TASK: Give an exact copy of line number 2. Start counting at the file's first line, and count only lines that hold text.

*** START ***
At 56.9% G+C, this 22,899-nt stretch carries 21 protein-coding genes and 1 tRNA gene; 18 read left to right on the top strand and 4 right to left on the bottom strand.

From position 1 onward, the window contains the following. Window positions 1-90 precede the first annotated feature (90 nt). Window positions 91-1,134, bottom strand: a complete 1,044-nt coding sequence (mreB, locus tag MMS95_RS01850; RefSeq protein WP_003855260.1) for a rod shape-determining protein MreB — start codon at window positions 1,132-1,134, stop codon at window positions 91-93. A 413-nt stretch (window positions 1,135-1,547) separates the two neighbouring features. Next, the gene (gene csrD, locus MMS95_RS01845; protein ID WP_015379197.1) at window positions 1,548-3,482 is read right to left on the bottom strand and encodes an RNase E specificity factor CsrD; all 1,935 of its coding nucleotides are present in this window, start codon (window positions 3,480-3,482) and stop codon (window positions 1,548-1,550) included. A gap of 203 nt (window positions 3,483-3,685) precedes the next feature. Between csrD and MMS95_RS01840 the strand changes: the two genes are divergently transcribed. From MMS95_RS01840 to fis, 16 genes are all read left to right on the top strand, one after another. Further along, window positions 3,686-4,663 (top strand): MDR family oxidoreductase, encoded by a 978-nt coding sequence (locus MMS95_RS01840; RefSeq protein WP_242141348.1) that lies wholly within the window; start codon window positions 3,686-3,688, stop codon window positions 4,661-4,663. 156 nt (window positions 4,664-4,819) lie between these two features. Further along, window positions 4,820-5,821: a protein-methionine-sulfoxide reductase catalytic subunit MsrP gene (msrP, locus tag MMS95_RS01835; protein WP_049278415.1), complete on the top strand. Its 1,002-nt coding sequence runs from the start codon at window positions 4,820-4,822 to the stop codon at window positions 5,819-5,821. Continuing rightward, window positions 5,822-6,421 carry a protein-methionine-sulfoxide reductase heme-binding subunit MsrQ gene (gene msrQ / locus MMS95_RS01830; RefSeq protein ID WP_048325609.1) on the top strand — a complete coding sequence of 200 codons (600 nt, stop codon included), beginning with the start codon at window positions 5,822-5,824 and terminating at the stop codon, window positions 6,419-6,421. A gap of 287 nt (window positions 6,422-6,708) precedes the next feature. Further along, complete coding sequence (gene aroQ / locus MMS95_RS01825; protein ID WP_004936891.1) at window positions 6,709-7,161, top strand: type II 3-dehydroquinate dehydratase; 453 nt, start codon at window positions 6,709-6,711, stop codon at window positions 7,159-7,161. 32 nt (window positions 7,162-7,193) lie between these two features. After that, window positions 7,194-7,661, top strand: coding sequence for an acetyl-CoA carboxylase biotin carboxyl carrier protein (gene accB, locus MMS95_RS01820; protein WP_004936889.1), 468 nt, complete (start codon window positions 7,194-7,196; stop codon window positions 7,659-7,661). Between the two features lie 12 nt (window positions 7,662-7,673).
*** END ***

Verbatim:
From position 1 onward, the window contains the following. Window positions 1-90 precede the first annotated feature (90 nt). Window positions 91-1,134, bottom strand: a complete 1,044-nt coding sequence (mreB, locus tag MMS95_RS01850; RefSeq protein WP_003855260.1) for a rod shape-determining protein MreB — start codon at window positions 1,132-1,134, stop codon at window positions 91-93. A 413-nt stretch (window positions 1,135-1,547) separates the two neighbouring features. Next, the gene (gene csrD, locus MMS95_RS01845; protein ID WP_015379197.1) at window positions 1,548-3,482 is read right to left on the bottom strand and encodes an RNase E specificity factor CsrD; all 1,935 of its coding nucleotides are present in this window, start codon (window positions 3,480-3,482) and stop codon (window positions 1,548-1,550) included. A gap of 203 nt (window positions 3,483-3,685) precedes the next feature. Between csrD and MMS95_RS01840 the strand changes: the two genes are divergently transcribed. From MMS95_RS01840 to fis, 16 genes are all read left to right on the top strand, one after another. Further along, window positions 3,686-4,663 (top strand): MDR family oxidoreductase, encoded by a 978-nt coding sequence (locus MMS95_RS01840; RefSeq protein WP_242141348.1) that lies wholly within the window; start codon window positions 3,686-3,688, stop codon window positions 4,661-4,663. 156 nt (window positions 4,664-4,819) lie between these two features. Further along, window positions 4,820-5,821: a protein-methionine-sulfoxide reductase catalytic subunit MsrP gene (msrP, locus tag MMS95_RS01835; protein WP_049278415.1), complete on the top strand. Its 1,002-nt coding sequence runs from the start codon at window positions 4,820-4,822 to the stop codon at window positions 5,819-5,821. Continuing rightward, window positions 5,822-6,421 carry a protein-methionine-sulfoxide reductase heme-binding subunit MsrQ gene (gene msrQ / locus MMS95_RS01830; RefSeq protein ID WP_048325609.1) on the top strand — a complete coding sequence of 200 codons (600 nt, stop codon included), beginning with the start codon at window positions 5,822-5,824 and terminating at the stop codon, window positions 6,419-6,421. A gap of 287 nt (window positions 6,422-6,708) precedes the next feature. Further along, complete coding sequence (gene aroQ / locus MMS95_RS01825; protein ID WP_004936891.1) at window positions 6,709-7,161, top strand: type II 3-dehydroquinate dehydratase; 453 nt, start codon at window positions 6,709-6,711, stop codon at window positions 7,159-7,161. 32 nt (window positions 7,162-7,193) lie between these two features. After that, window positions 7,194-7,661, top strand: coding sequence for an acetyl-CoA carboxylase biotin carboxyl carrier protein (gene accB, locus MMS95_RS01820; protein WP_004936889.1), 468 nt, complete (start codon window positions 7,194-7,196; stop codon window positions 7,659-7,661). Between the two features lie 12 nt (window positions 7,662-7,673).